As I said, the stories are set in the Grishaverse (which consists of books like the Shadow and Bone trilogy and King of Scars), but they can easily be read without having read any of the other books. I would recommend The Language of Thorns to anyone who enjoys dark fairy tales!


The Language of Thorns
by Leigh Bardugo

Love speaks in flowers. Truth requires thorns.

Travel to a world of dark bargains struck by moonlight, of haunted towns and hungry woods, of talking beasts and gingerbread golems, where a young mermaid’s voice can summon deadly storms and where a river might do a lovestruck boy’s bidding but only for a terrible price.


The Language of Thorns by Leigh Bardugo

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The Bookish Owl – Dragon Age: The Stolen Throne by David Gaider

Dragon Age The Stolen Throne

Here be dragons! Just in case the ‘dragon’ in Dragon Age: The Stolen Throne by David Gaider didn’t clue you in…

The Stolen Throne is the prequel to Dragon Age: Origins, the first game in one of my all-time favorite video game franchises. And it follows Prince Maric, the father of my all-time favorite character Alistair, during his rebellion against the Orlesian usurper of the Fereldan throne. You also get to see a lot of Loghain, Jackass Supreme in Origins, but very nearly likable in this book.

Though still a jackass.

While The Stolen Throne is a good and well-written book, I think I had expected a bit more from something written by David Gaider, who was the lead writer for Dragon Age: Origins. The thing about the Dragon Age games is that they have characters you can’t help falling in love with, but the characters in this book didn’t make much of an impact on me. Don’t get me wrong, I liked them well enough and I enjoyed the book… but it just didn’t have that special something I get from the games.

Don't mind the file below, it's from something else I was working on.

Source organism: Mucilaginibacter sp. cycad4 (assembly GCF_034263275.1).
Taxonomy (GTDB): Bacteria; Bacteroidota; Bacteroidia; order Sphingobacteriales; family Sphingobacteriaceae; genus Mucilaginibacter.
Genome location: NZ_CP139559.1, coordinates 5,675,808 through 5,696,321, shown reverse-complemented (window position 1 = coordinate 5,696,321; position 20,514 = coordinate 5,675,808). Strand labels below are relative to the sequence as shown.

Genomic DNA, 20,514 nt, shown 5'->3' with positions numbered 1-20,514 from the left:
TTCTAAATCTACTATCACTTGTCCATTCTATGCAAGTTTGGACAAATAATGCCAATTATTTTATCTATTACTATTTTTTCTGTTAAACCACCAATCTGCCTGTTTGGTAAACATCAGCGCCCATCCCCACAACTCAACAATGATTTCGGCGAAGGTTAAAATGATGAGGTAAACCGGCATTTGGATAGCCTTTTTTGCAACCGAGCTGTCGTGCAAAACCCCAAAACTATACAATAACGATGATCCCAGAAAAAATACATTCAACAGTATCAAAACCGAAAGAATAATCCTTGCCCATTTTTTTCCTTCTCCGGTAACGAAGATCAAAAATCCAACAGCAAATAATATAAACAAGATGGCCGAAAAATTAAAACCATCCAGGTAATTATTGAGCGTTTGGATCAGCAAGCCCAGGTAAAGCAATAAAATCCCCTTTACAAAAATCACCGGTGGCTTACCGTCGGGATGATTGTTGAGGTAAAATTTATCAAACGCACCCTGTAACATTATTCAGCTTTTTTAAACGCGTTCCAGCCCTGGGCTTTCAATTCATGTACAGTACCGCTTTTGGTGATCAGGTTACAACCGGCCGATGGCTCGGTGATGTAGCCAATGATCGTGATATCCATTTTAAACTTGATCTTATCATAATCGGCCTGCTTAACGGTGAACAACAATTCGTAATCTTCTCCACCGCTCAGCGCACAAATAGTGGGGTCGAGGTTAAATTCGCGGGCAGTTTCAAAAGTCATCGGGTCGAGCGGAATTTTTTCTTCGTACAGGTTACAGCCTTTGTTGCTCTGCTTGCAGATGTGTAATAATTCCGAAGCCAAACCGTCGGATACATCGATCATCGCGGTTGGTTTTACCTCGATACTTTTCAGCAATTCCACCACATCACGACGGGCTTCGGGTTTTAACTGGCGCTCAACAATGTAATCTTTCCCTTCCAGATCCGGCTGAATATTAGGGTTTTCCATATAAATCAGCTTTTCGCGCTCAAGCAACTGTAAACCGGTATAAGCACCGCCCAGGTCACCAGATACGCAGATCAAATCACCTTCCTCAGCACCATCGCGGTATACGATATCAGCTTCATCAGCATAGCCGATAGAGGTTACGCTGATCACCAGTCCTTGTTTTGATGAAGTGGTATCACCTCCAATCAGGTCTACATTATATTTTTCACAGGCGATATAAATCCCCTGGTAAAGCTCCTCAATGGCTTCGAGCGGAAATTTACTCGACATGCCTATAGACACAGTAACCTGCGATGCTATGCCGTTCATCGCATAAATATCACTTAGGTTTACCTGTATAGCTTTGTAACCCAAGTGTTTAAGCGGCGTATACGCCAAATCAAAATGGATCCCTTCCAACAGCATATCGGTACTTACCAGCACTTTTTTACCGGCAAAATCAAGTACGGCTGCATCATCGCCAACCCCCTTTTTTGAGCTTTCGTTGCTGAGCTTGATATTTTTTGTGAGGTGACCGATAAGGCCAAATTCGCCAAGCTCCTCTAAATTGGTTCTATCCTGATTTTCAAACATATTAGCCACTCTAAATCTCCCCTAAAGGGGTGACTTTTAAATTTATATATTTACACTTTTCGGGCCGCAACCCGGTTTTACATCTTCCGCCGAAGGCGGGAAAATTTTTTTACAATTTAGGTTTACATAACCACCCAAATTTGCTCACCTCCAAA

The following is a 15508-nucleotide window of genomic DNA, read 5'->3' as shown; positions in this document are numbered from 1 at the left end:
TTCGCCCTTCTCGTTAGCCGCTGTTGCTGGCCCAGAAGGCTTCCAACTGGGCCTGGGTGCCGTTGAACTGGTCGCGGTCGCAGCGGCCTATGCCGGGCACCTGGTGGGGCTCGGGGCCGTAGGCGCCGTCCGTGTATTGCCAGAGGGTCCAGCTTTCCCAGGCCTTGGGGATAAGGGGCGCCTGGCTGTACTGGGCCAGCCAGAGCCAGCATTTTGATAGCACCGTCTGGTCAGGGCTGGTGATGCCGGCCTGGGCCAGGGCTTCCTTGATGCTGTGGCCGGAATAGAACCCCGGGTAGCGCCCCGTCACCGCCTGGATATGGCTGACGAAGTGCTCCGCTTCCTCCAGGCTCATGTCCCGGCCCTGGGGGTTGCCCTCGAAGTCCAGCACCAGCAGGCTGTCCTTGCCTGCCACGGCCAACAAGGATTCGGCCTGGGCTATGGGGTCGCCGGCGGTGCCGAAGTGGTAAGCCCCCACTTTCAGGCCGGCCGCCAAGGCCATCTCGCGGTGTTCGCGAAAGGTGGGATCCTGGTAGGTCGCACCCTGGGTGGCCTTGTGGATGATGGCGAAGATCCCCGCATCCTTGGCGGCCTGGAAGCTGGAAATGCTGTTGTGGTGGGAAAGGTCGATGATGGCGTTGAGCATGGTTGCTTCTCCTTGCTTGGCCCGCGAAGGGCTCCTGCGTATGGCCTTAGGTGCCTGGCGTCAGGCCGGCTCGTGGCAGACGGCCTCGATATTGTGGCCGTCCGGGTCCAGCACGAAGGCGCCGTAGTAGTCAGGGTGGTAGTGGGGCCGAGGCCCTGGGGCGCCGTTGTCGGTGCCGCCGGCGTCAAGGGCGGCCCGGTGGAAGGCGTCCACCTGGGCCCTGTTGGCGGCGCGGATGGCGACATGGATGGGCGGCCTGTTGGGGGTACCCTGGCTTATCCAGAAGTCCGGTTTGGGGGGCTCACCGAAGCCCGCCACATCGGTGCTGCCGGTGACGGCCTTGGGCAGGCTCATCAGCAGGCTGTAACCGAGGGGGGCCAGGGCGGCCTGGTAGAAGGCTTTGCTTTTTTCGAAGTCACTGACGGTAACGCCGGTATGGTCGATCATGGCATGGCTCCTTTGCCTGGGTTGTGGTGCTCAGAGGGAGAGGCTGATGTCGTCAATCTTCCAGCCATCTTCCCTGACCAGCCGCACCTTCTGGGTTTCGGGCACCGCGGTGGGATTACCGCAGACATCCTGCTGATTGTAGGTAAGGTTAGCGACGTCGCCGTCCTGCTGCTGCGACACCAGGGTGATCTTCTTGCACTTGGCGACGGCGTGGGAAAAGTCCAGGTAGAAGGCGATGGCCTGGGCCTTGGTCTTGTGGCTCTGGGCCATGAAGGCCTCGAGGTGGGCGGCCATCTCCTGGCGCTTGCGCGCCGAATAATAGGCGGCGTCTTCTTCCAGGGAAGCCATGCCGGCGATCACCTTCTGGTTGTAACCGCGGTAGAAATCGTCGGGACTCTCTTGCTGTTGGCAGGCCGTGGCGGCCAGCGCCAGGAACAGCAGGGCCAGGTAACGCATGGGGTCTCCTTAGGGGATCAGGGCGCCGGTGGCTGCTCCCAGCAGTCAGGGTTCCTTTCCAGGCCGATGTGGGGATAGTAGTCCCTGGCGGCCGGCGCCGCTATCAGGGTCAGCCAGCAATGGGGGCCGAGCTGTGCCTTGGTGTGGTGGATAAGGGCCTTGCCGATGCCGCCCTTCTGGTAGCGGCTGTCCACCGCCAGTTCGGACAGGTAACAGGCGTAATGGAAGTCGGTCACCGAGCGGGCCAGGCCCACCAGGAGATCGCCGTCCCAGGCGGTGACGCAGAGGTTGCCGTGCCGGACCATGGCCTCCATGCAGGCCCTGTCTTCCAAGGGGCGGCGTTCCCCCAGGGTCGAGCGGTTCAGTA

If you’re a fan of the Dragon Age games as well, check out my rambling post on my favorite DA companions! Or wait around for my future Bookish Owl post on Hard in Hightown by Varric Tethras…


Dragon Age: The Stolen Throne
by David Gaider

After his mother, the beloved Rebel Queen, is betrayed and murdered by her own faithless lords, young Maric becomes the leader of a rebel army attempting to free his nation from the control of a foreign tyrant.

His countrymen live in fear; his commanders consider him untested; and his only allies are Loghain, a brash young outlaw who saved his life, and Rowan, the beautiful warrior maiden promised to him since birth. Surrounded by spies and traitors, Maric must find a way to not only survive but achieve his ultimate destiny: Ferelden’s freedom and the return of his line to the stolen throne. 


Dragon Age The Stolen Throne

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The Bookish Owl – Moving Pictures by Terry Pratchett

Moving Pictures by Terry Pratchett

Lights! Camera! Action! It’s Moving Pictures by Terry Pratchett.

This has always been my least favorite Discworld book, but I did like it a little better upon rereading it. I do, however, think it could have been vastly improved by more scenes with the wizards. Especially since this is the book that introduces Archchancellor Ridcully, my favorite wizard and nightmare boss. But then again, there’s only so many times the poor Bursar can be nearly shot by his new boss before he loses it, and he did deserve to keep his sanity, at least until the end of the book…

But the mental image of most of Unseen University’s faculty clinging to to Windle Poon’s racing wheelchair while screaming their heads off was amazing, and I could have used more of that. Compared to that, Victor just wasn’t that interesting a main character.


Moving Pictures
by Terry Pratchett

‘Holy wood is a different sort of place. People act differently here. Everywhere else the most important things are gods or money or cattle. Here, the most important thing is to be important.’

People might say that reality is a quality that things possess in the same way that they possess weight. Sadly alchemists never really held with such a quaint notion. They think that they can change reality, shape it to their own purpose. Imagine then the damage that could be wrought if they get their hands on the ultimate alchemy: the invention of motion pictures, the greatest making of illusions. It may be a triumph of universe-shaking proportions. It’s either that or they’re about to unlock the dark terrible secret of the Holy Wood hills – by mistake…


Moving Pictures by Terry Pratchett